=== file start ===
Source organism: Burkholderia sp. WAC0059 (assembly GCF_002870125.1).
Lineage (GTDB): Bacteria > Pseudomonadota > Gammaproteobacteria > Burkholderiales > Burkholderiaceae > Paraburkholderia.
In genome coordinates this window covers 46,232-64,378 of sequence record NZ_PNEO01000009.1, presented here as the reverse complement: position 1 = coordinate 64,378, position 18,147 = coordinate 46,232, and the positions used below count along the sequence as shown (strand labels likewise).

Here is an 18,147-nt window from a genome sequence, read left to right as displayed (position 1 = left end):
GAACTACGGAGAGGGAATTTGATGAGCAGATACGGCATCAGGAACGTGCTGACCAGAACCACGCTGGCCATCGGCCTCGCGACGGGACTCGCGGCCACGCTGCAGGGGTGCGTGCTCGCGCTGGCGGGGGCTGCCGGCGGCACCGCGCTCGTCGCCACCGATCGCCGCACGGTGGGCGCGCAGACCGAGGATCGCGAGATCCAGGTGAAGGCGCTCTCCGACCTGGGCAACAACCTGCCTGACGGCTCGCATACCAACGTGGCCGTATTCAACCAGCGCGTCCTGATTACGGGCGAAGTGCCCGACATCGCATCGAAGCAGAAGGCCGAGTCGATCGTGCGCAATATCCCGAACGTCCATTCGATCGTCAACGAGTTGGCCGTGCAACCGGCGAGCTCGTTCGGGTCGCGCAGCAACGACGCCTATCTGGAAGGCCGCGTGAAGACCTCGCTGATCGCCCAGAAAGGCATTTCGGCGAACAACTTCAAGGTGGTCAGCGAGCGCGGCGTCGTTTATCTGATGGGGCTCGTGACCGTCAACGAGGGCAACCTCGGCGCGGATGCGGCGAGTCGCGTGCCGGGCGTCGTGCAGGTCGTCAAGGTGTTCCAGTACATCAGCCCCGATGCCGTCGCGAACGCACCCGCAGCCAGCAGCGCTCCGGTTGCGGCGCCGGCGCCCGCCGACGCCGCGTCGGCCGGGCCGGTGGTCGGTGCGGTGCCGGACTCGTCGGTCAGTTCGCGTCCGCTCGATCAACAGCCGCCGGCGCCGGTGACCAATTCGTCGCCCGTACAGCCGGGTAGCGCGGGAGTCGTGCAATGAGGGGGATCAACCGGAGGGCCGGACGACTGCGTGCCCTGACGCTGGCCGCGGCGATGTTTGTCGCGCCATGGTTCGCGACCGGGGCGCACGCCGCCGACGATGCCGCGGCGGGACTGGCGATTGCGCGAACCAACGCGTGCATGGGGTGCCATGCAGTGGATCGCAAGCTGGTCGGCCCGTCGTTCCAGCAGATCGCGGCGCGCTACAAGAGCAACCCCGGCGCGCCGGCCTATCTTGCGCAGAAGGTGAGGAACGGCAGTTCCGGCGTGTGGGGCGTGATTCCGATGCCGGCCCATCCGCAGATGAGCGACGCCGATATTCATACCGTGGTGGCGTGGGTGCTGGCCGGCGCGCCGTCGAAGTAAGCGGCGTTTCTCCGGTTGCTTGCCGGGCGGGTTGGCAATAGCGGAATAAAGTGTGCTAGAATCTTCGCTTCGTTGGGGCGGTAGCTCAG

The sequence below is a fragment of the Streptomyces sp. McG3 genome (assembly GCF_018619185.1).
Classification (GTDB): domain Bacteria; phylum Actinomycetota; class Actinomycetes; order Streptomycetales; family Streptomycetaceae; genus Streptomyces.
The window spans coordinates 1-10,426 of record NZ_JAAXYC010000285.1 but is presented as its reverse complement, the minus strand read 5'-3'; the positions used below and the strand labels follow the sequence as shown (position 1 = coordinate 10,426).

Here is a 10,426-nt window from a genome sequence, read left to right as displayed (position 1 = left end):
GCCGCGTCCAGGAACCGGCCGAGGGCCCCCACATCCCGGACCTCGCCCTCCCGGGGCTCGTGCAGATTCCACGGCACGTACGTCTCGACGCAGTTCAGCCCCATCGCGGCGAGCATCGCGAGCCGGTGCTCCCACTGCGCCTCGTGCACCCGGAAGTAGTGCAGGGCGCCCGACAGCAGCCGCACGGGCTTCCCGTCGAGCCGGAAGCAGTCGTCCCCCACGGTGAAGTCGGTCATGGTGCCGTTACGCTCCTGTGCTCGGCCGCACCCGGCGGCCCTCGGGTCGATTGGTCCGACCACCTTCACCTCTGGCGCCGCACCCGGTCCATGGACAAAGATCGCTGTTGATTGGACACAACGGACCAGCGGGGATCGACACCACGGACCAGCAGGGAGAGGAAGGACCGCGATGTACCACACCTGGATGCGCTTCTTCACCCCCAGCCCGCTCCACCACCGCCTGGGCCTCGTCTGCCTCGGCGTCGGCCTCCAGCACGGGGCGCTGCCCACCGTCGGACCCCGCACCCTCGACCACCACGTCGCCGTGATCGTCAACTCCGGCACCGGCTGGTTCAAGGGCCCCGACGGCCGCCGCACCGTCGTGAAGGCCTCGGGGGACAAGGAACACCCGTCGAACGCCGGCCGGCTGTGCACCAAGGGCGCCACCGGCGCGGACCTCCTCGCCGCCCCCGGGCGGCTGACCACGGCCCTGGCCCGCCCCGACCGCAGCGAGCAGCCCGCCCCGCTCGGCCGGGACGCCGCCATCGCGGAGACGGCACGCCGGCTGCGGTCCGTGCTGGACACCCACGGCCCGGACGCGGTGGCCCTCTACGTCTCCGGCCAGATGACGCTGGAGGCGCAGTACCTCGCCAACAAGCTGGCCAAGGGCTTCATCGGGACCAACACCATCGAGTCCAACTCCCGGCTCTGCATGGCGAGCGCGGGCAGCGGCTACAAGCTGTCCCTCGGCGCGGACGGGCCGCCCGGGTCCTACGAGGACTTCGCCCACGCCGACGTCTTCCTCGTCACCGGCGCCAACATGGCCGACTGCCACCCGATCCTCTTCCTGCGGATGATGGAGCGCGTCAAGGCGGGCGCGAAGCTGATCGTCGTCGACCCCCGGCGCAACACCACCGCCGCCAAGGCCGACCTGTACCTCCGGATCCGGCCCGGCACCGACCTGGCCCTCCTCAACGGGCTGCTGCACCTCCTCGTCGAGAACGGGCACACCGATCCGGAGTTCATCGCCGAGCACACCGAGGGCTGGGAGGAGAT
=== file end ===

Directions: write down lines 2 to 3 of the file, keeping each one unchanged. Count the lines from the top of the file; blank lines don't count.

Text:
Lineage (GTDB): Bacteria > Pseudomonadota > Gammaproteobacteria > Burkholderiales > Burkholderiaceae > Paraburkholderia.
In genome coordinates this window covers 46,232-64,378 of sequence record NZ_PNEO01000009.1, presented here as the reverse complement: position 1 = coordinate 64,378, position 18,147 = coordinate 46,232, and the positions used below count along the sequence as shown (strand labels likewise).